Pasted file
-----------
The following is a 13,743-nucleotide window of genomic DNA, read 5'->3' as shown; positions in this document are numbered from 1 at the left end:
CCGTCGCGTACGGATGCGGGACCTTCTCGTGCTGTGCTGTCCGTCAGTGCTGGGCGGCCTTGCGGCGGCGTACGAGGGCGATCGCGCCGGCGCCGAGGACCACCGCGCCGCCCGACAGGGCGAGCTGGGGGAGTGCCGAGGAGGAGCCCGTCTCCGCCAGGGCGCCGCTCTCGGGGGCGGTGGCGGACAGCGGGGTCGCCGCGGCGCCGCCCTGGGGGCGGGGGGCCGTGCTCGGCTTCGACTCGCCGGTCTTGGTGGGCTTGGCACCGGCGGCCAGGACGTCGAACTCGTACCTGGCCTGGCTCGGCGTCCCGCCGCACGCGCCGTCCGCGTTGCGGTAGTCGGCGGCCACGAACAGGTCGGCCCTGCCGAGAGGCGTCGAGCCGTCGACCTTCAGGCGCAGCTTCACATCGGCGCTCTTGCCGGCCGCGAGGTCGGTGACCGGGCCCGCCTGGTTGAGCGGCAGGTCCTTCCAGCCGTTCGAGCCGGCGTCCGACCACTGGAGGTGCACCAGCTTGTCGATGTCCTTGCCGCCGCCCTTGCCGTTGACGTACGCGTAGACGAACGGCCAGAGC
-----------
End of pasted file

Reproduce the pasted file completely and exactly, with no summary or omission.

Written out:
The following is a 13,743-nucleotide window of genomic DNA, read 5'->3' as shown; positions in this document are numbered from 1 at the left end:
CCGTCGCGTACGGATGCGGGACCTTCTCGTGCTGTGCTGTCCGTCAGTGCTGGGCGGCCTTGCGGCGGCGTACGAGGGCGATCGCGCCGGCGCCGAGGACCACCGCGCCGCCCGACAGGGCGAGCTGGGGGAGTGCCGAGGAGGAGCCCGTCTCCGCCAGGGCGCCGCTCTCGGGGGCGGTGGCGGACAGCGGGGTCGCCGCGGCGCCGCCCTGGGGGCGGGGGGCCGTGCTCGGCTTCGACTCGCCGGTCTTGGTGGGCTTGGCACCGGCGGCCAGGACGTCGAACTCGTACCTGGCCTGGCTCGGCGTCCCGCCGCACGCGCCGTCCGCGTTGCGGTAGTCGGCGGCCACGAACAGGTCGGCCCTGCCGAGAGGCGTCGAGCCGTCGACCTTCAGGCGCAGCTTCACATCGGCGCTCTTGCCGGCCGCGAGGTCGGTGACCGGGCCCGCCTGGTTGAGCGGCAGGTCCTTCCAGCCGTTCGAGCCGGCGTCCGACCACTGGAGGTGCACCAGCTTGTCGATGTCCTTGCCGCCGCCCTTGCCGTTGACGTACGCGTAGACGAACGGCCAGAGC